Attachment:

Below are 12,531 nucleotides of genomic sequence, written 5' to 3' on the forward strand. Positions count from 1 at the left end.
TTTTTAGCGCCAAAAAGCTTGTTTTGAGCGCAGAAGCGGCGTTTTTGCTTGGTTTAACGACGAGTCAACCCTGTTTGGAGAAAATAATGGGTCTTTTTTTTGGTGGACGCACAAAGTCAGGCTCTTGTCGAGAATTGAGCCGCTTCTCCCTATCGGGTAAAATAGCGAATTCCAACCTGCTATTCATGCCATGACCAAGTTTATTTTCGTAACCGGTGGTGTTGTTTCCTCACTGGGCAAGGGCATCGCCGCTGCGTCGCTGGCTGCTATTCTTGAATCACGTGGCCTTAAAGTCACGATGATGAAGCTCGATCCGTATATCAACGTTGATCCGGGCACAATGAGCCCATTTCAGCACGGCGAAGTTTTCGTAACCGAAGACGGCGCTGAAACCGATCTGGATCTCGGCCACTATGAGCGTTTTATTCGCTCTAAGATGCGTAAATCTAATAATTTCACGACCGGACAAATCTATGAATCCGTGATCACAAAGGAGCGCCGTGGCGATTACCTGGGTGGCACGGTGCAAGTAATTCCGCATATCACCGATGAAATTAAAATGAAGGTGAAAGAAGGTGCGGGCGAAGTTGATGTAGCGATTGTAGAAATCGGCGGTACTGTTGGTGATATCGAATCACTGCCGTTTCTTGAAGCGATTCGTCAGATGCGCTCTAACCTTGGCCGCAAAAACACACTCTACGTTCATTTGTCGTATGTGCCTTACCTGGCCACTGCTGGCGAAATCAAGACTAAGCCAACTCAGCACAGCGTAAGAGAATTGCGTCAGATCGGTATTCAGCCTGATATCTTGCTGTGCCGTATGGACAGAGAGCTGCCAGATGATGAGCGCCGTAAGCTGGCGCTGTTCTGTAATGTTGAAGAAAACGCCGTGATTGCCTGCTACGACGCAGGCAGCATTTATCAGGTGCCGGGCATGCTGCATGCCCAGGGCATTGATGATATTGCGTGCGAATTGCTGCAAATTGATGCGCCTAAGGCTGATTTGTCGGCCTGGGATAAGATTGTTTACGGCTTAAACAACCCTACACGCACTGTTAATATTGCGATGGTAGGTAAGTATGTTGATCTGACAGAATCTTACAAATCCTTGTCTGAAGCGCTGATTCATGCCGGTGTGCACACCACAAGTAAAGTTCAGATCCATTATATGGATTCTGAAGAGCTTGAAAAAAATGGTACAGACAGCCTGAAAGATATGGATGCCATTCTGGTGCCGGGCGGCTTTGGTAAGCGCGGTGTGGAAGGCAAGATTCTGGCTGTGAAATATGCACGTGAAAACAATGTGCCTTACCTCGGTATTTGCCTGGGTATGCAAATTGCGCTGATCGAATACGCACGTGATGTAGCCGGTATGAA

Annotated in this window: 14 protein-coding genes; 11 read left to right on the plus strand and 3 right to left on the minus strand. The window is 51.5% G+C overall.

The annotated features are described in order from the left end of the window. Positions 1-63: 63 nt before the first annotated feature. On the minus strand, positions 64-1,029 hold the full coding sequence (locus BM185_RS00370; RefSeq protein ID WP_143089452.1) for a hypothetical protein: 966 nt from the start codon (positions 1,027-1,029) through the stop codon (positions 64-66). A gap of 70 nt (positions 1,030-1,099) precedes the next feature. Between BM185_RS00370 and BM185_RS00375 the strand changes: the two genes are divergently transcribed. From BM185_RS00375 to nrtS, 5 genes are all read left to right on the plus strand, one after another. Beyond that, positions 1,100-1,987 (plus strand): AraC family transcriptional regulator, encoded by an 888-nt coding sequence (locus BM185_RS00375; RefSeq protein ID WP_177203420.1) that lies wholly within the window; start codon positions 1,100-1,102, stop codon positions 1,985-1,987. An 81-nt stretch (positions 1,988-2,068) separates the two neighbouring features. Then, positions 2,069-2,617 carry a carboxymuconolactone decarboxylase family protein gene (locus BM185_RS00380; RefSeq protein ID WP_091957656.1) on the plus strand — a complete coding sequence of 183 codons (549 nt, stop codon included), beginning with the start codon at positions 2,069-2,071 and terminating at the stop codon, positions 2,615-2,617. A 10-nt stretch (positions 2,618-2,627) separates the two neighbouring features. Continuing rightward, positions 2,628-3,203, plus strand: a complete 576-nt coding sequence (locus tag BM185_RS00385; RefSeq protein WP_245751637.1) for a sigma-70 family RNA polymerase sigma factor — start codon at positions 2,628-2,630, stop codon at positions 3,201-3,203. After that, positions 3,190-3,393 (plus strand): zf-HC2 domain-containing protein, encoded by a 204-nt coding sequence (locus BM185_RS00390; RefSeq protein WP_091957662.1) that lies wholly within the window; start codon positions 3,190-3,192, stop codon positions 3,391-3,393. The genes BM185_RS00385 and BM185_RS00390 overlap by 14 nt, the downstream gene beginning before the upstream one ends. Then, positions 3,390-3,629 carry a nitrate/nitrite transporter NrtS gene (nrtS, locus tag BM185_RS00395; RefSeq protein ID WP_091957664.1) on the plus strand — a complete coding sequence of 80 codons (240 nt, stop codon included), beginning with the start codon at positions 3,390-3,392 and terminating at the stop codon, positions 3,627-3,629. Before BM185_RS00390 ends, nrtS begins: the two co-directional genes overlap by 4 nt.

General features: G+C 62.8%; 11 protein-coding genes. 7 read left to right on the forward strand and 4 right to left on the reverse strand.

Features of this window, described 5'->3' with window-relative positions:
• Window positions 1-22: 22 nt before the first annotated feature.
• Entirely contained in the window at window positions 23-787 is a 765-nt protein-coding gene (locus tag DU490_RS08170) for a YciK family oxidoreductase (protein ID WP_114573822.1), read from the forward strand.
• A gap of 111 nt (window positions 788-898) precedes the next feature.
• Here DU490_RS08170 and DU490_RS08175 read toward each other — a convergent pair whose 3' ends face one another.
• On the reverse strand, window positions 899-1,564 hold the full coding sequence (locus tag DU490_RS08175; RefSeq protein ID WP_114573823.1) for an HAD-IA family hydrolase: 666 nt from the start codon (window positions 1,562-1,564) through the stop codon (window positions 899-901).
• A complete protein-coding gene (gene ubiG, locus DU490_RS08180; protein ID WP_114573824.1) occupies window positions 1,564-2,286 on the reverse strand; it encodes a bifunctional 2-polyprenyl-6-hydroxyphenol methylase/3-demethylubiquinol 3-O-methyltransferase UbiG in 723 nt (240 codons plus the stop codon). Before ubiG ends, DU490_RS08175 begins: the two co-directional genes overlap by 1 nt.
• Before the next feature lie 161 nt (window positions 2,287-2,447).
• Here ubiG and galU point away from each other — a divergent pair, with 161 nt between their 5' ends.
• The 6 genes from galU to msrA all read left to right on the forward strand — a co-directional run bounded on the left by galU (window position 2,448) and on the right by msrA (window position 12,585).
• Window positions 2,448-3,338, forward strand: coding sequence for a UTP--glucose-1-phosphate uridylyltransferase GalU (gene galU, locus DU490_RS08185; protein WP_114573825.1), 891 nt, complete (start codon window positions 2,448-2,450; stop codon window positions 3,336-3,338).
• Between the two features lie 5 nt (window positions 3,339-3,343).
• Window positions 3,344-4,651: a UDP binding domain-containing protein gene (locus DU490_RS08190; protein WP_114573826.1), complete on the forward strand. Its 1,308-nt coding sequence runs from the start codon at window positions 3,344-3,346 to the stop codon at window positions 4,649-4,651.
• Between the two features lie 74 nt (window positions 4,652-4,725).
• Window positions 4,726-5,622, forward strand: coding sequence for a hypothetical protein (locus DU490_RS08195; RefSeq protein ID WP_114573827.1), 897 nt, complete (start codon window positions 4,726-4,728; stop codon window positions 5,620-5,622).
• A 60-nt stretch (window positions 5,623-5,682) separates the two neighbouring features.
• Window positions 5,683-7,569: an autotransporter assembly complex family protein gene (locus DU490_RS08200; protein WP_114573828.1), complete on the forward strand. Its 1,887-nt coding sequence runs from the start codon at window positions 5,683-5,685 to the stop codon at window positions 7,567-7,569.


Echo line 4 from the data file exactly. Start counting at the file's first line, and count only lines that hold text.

The annotated features are described in order from the left end of the window. Positions 1-63: 63 nt before the first annotated feature. On the minus strand, positions 64-1,029 hold the full coding sequence (locus BM185_RS00370; RefSeq protein ID WP_143089452.1) for a hypothetical protein: 966 nt from the start codon (positions 1,027-1,029) through the stop codon (positions 64-66). A gap of 70 nt (positions 1,030-1,099) precedes the next feature. Between BM185_RS00370 and BM185_RS00375 the strand changes: the two genes are divergently transcribed. From BM185_RS00375 to nrtS, 5 genes are all read left to right on the plus strand, one after another. Beyond that, positions 1,100-1,987 (plus strand): AraC family transcriptional regulator, encoded by an 888-nt coding sequence (locus BM185_RS00375; RefSeq protein ID WP_177203420.1) that lies wholly within the window; start codon positions 1,100-1,102, stop codon positions 1,985-1,987. An 81-nt stretch (positions 1,988-2,068) separates the two neighbouring features. Then, positions 2,069-2,617 carry a carboxymuconolactone decarboxylase family protein gene (locus BM185_RS00380; RefSeq protein ID WP_091957656.1) on the plus strand — a complete coding sequence of 183 codons (549 nt, stop codon included), beginning with the start codon at positions 2,069-2,071 and terminating at the stop codon, positions 2,615-2,617. A 10-nt stretch (positions 2,618-2,627) separates the two neighbouring features. Continuing rightward, positions 2,628-3,203, plus strand: a complete 576-nt coding sequence (locus tag BM185_RS00385; RefSeq protein WP_245751637.1) for a sigma-70 family RNA polymerase sigma factor — start codon at positions 2,628-2,630, stop codon at positions 3,201-3,203. After that, positions 3,190-3,393 (plus strand): zf-HC2 domain-containing protein, encoded by a 204-nt coding sequence (locus BM185_RS00390; RefSeq protein WP_091957662.1) that lies wholly within the window; start codon positions 3,190-3,192, stop codon positions 3,391-3,393. The genes BM185_RS00385 and BM185_RS00390 overlap by 14 nt, the downstream gene beginning before the upstream one ends. Then, positions 3,390-3,629 carry a nitrate/nitrite transporter NrtS gene (nrtS, locus tag BM185_RS00395; RefSeq protein ID WP_091957664.1) on the plus strand — a complete coding sequence of 80 codons (240 nt, stop codon included), beginning with the start codon at positions 3,390-3,392 and terminating at the stop codon, positions 3,627-3,629. Before BM185_RS00390 ends, nrtS begins: the two co-directional genes overlap by 4 nt.